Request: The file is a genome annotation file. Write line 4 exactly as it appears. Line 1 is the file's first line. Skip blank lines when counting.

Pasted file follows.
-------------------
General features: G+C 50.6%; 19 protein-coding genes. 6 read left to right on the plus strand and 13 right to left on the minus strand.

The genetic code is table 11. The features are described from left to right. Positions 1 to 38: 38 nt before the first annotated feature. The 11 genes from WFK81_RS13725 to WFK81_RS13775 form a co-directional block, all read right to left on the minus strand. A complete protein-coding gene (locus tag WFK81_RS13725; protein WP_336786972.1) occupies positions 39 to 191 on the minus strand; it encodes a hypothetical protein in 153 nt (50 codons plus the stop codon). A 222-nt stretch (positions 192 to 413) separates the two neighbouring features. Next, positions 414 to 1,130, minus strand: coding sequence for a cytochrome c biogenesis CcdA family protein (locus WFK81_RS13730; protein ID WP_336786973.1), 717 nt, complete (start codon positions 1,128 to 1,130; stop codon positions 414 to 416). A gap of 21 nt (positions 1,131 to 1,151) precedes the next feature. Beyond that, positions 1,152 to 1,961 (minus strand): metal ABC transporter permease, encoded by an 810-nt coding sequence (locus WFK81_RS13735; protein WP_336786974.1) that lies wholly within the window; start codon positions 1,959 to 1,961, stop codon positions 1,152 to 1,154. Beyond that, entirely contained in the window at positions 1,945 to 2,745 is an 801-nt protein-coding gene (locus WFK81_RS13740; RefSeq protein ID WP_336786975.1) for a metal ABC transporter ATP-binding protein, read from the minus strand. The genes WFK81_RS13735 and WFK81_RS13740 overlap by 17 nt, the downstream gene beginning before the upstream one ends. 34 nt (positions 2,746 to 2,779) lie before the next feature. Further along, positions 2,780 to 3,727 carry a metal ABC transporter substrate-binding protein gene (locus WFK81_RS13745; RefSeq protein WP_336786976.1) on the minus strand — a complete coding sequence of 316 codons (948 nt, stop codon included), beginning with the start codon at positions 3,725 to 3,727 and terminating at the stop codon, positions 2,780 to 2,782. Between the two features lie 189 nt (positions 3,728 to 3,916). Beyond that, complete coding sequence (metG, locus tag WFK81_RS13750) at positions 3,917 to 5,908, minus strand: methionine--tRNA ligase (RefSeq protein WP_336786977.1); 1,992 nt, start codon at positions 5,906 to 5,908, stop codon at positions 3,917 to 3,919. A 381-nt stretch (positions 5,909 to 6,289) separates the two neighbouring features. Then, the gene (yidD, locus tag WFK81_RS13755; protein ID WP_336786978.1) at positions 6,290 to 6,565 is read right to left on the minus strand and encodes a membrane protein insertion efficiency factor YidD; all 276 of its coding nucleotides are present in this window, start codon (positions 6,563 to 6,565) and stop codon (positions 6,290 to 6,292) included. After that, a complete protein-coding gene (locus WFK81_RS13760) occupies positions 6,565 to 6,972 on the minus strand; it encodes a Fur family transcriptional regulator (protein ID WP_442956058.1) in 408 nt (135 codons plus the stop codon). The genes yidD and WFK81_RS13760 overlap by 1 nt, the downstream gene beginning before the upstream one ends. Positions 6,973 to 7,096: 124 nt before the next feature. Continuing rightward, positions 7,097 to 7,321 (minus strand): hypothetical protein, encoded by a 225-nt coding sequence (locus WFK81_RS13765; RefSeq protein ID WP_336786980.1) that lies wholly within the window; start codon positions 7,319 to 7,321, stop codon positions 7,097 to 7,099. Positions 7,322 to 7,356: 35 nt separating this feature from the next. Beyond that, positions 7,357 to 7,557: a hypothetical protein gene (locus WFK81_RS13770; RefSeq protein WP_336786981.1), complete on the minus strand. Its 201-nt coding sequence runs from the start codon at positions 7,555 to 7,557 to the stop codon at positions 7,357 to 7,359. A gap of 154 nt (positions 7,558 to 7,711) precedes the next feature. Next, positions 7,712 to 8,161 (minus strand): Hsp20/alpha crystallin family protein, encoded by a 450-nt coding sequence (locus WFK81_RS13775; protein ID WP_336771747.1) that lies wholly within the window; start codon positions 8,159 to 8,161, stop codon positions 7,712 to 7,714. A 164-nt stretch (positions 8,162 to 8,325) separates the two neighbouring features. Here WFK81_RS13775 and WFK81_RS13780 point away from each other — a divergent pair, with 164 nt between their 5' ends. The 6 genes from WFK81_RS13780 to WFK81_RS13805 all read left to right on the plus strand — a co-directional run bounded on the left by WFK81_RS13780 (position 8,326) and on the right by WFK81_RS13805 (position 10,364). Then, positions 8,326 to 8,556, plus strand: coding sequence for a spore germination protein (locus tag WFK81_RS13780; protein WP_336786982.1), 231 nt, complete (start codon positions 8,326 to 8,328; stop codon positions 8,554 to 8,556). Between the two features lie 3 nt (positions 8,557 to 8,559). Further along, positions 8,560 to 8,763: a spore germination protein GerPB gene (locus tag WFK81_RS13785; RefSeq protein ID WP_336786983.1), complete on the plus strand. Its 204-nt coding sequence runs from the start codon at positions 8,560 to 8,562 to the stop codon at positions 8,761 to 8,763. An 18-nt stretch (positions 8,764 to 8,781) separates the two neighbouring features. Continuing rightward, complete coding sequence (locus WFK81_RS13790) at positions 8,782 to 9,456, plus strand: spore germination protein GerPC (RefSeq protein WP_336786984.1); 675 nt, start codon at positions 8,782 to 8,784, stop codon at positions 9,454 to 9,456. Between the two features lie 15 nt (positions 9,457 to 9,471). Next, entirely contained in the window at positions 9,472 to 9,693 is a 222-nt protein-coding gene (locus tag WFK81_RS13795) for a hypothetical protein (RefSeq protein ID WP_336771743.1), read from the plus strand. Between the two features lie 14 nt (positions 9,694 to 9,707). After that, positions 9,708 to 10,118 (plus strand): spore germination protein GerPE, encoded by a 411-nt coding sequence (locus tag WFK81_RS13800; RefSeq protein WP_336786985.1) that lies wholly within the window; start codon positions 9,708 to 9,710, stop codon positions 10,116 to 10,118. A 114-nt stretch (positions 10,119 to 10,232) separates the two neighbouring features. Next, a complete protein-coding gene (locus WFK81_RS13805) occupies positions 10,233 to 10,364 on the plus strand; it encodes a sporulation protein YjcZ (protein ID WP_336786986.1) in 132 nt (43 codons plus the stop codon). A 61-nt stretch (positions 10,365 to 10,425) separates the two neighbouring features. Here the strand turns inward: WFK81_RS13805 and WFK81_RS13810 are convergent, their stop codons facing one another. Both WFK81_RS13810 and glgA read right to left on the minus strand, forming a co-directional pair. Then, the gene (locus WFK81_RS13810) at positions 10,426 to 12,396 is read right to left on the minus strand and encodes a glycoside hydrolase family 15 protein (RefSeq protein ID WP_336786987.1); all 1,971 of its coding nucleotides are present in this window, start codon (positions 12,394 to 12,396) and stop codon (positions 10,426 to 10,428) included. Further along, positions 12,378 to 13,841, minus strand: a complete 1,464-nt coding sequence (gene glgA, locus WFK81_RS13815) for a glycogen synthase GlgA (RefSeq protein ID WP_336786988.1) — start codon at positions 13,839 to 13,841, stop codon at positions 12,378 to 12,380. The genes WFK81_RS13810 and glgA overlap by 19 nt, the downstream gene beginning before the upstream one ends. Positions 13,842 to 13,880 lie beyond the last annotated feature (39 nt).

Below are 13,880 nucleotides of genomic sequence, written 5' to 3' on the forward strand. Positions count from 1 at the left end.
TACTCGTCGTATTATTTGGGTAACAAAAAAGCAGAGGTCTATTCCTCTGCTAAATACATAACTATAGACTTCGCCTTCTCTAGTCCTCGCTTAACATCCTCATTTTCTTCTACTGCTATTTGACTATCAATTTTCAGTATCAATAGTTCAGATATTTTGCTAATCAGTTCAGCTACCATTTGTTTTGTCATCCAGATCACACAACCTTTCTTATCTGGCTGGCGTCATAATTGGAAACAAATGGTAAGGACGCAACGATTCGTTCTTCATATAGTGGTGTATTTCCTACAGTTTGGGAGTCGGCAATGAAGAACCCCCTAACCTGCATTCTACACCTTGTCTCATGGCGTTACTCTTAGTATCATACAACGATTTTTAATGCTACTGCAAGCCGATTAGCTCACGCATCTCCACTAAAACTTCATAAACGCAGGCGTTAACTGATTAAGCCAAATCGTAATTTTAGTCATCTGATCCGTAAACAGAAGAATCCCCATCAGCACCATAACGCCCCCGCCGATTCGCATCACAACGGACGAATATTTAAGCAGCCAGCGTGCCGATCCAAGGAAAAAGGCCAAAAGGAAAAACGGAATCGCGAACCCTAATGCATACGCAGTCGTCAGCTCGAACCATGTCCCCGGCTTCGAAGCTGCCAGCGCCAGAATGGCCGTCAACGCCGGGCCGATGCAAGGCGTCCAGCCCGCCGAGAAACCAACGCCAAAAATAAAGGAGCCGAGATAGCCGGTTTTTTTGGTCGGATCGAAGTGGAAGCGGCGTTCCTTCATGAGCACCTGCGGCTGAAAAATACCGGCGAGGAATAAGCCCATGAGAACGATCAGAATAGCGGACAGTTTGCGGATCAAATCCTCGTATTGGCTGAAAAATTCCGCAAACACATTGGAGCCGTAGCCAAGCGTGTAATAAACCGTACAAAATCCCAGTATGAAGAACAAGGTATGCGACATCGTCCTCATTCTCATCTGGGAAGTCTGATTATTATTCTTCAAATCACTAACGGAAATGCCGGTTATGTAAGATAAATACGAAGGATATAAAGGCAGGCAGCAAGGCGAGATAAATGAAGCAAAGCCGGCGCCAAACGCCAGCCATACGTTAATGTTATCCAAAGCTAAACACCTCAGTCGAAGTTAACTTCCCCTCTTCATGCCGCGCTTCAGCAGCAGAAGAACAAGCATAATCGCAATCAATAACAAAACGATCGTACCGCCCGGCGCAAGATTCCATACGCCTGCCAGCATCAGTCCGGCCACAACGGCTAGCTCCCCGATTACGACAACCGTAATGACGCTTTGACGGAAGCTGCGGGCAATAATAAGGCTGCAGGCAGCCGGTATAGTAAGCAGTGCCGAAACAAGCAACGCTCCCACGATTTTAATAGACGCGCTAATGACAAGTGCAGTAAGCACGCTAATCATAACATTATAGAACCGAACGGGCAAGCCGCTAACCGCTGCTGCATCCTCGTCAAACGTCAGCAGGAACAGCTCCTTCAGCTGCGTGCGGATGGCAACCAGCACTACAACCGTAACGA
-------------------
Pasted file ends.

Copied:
TACTCGTCGTATTATTTGGGTAACAAAAAAGCAGAGGTCTATTCCTCTGCTAAATACATAACTATAGACTTCGCCTTCTCTAGTCCTCGCTTAACATCCTCATTTTCTTCTACTGCTATTTGACTATCAATTTTCAGTATCAATAGTTCAGATATTTTGCTAATCAGTTCAGCTACCATTTGTTTTGTCATCCAGATCACACAACCTTTCTTATCTGGCTGGCGTCATAATTGGAAACAAATGGTAAGGACGCAACGATTCGTTCTTCATATAGTGGTGTATTTCCTACAGTTTGGGAGTCGGCAATGAAGAACCCCCTAACCTGCATTCTACACCTTGTCTCATGGCGTTACTCTTAGTATCATACAACGATTTTTAATGCTACTGCAAGCCGATTAGCTCACGCATCTCCACTAAAACTTCATAAACGCAGGCGTTAACTGATTAAGCCAAATCGTAATTTTAGTCATCTGATCCGTAAACAGAAGAATCCCCATCAGCACCATAACGCCCCCGCCGATTCGCATCACAACGGACGAATATTTAAGCAGCCAGCGTGCCGATCCAAGGAAAAAGGCCAAAAGGAAAAACGGAATCGCGAACCCTAATGCATACGCAGTCGTCAGCTCGAACCATGTCCCCGGCTTCGAAGCTGCCAGCGCCAGAATGGCCGTCAACGCCGGGCCGATGCAAGGCGTCCAGCCCGCCGAGAAACCAACGCCAAAAATAAAGGAGCCGAGATAGCCGGTTTTTTTGGTCGGATCGAAGTGGAAGCGGCGTTCCTTCATGAGCACCTGCGGCTGAAAAATACCGGCGAGGAATAAGCCCATGAGAACGATCAGAATAGCGGACAGTTTGCGGATCAAATCCTCGTATTGGCTGAAAAATTCCGCAAACACATTGGAGCCGTAGCCAAGCGTGTAATAAACCGTACAAAATCCCAGTATGAAGAACAAGGTATGCGACATCGTCCTCATTCTCATCTGGGAAGTCTGATTATTATTCTTCAAATCACTAACGGAAATGCCGGTTATGTAAGATAAATACGAAGGATATAAAGGCAGGCAGCAAGGCGAGATAAATGAAGCAAAGCCGGCGCCAAACGCCAGCCATACGTTAATGTTATCCAAAGCTAAACACCTCAGTCGAAGTTAACTTCCCCTCTTCATGCCGCGCTTCAGCAGCAGAAGAACAAGCATAATCGCAATCAATAACAAAACGATCGTACCGCCCGGCGCAAGATTCCATACGCCTGCCAGCATCAGTCCGGCCACAACGGCTAGCTCCCCGATTACGACAACCGTAATGACGCTTTGACGGAAGCTGCGGGCAATAATAAGGCTGCAGGCAGCCGGTATAGTAAGCAGTGCCGAAACAAGCAACGCTCCCACGATTTTAATAGACGCGCTAATGACAAGTGCAGTAAGCACGCTAATCATAACATTATAGAACCGAACGGGCAAGCCGCTAACCGCTGCTGCATCCTCGTCAAACGTCAGCAGGAACAGCTCCTTCAGCTGCGTGCGGATGGCAACCAGCACTACAACCGTAACGA